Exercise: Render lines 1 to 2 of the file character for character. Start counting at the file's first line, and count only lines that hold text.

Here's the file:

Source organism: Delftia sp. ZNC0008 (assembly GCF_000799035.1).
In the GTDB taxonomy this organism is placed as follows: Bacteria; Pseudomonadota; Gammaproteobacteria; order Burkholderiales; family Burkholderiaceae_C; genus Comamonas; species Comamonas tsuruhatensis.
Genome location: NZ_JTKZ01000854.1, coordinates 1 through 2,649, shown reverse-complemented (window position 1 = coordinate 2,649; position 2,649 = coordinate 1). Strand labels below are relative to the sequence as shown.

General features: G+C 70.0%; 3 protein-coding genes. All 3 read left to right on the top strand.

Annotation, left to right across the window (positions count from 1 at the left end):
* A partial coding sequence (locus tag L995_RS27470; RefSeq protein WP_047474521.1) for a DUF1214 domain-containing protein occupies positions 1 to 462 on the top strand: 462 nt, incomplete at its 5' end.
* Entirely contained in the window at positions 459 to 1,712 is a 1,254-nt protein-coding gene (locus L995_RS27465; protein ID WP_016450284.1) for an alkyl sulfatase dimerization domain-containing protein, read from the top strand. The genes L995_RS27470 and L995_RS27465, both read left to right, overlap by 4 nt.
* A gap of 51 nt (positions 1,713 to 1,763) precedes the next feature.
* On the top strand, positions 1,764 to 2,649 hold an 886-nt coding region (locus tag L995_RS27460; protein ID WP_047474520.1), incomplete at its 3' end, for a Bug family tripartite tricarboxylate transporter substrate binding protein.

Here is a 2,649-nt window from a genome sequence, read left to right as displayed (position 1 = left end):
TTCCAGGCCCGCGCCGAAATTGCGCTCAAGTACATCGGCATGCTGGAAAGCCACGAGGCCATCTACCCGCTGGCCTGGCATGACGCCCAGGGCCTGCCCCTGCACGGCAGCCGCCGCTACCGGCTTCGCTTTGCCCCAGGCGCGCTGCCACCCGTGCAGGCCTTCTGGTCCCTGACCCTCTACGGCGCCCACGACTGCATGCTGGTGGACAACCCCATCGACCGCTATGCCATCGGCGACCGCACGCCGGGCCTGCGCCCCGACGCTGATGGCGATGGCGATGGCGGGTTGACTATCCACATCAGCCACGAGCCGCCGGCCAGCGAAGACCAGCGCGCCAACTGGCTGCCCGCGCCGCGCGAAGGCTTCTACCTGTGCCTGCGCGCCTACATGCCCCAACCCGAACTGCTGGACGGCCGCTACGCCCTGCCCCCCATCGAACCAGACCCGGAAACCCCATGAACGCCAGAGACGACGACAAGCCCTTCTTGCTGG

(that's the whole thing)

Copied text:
Source organism: Delftia sp. ZNC0008 (assembly GCF_000799035.1).
In the GTDB taxonomy this organism is placed as follows: Bacteria; Pseudomonadota; Gammaproteobacteria; order Burkholderiales; family Burkholderiaceae_C; genus Comamonas; species Comamonas tsuruhatensis.